What to do after a leased car accident
After a car accident, even when you crash a leased car, your first step should be to determine whether anyone is hurt. Then, call 911 and report the accident to the police. Next, you'll need to call your insurance company. Many insurance policies have language requiring you to report any accidents.
Finally, call your lease company to report the accident. The leasing company is the vehicle's legal owner. Your lease may specify when you must report the accident to the leasing company. Check the details of your lease agreement to make sure you report it in time.
When you crash a leased car, the leasing company may require you to repair the car — unless the vehicle is totaled. Learn more about how to file an auto insurance claim and the requirements for insuring a leased car.
What happens if you total your leased car?
In most states, a total loss means the cost to repair your vehicle is more than its value, so it's not worth repairing. In this case, your lease will end once the valuation is completed and the insurance company pays the leasing company the car's actual cash value, minus any applicable deductible. Learn more about what happens when your car is totaled.
If the total loss payment is less than what you owe on the lease, you'll need to pay the difference unless you have gap insurance. If the insurance payout is more than what you owe to the leasing company, the balance should be paid to you.
In most states, Progressive offers loan/lease payoff coverage, similar to gap coverage but with a few key differences. One of the main differences is that the payout for loan/lease payoff coverage is limited to no more than 25% of your vehicle's value. However, the exact limit varies by state. Loan/lease payoff also doesn't cover any additional charges related to a loan or lease, such as finance and excess mileage charges.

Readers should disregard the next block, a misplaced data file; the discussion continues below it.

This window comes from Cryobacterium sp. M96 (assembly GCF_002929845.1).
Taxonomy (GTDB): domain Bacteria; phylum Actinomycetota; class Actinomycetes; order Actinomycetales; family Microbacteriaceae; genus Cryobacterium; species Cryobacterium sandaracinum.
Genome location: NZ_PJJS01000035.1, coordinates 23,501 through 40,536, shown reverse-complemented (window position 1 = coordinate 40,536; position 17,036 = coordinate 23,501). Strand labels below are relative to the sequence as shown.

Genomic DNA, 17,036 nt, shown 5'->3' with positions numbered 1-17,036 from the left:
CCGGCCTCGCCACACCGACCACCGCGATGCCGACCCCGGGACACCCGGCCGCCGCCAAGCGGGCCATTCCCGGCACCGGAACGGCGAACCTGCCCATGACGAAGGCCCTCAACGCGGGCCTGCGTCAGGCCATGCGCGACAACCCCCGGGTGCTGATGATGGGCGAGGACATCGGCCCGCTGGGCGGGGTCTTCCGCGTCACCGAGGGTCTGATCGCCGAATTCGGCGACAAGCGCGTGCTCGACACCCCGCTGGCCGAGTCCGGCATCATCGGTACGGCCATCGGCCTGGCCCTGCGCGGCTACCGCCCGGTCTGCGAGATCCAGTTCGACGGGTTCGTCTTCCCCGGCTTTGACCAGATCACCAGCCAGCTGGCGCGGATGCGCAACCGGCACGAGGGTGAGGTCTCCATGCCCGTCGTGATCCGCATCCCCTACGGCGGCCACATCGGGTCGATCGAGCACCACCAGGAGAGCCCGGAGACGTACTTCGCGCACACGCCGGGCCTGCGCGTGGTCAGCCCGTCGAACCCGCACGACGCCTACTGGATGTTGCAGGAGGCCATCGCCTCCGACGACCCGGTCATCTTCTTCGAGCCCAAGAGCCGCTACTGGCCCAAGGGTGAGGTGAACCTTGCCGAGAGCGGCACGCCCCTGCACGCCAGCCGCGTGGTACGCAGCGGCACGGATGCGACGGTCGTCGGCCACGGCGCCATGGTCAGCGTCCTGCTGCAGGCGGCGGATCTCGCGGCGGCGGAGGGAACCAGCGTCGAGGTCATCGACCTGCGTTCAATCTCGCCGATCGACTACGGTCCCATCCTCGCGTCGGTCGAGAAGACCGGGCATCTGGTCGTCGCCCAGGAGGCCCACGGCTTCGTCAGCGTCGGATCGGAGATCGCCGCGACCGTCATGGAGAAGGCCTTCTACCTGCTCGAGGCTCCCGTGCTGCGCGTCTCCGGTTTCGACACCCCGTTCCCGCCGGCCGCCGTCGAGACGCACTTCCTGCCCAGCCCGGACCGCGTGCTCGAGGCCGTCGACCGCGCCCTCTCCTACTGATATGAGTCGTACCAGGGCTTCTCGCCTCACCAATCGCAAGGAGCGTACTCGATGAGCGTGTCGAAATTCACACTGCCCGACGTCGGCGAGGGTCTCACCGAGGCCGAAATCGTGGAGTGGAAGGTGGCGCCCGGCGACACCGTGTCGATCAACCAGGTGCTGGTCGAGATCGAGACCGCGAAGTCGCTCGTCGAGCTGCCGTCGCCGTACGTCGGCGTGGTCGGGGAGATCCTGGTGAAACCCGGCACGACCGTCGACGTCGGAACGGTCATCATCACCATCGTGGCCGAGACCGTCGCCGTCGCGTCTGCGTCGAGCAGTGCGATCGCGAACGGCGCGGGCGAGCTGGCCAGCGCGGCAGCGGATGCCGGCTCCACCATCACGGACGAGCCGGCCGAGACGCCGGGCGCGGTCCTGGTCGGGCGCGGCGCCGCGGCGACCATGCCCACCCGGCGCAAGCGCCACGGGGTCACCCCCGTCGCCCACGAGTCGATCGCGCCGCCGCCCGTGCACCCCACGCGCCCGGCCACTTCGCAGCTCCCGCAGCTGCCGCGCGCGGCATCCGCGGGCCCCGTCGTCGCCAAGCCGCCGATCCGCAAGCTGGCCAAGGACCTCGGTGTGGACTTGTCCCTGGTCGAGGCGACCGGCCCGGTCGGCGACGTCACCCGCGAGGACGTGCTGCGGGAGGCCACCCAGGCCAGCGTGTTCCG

How does gap insurance help with a leased car accident?
Gap insurance is coverage that comes into play when a car is totaled or stolen. It covers the difference between your car's value and the remaining balance on your loan or lease. Many lease agreements include gap insurance, but they might refer to it as, "waiver of responsibility in case of loss."
If your lease agreement does not include gap insurance, you may be able to add similar coverage to your auto insurance policy. For example, Progressive offers loan/lease payoff coverage which can pay up to 25% of your vehicle's value toward your outstanding loan or lease balance.
If your leased car is declared a total loss after an accident, contact your gap insurance provider with copies of your paperwork (lease agreement, gap insurance contract, police reports, etc.) and follow their instructions on how to file a gap insurance claim.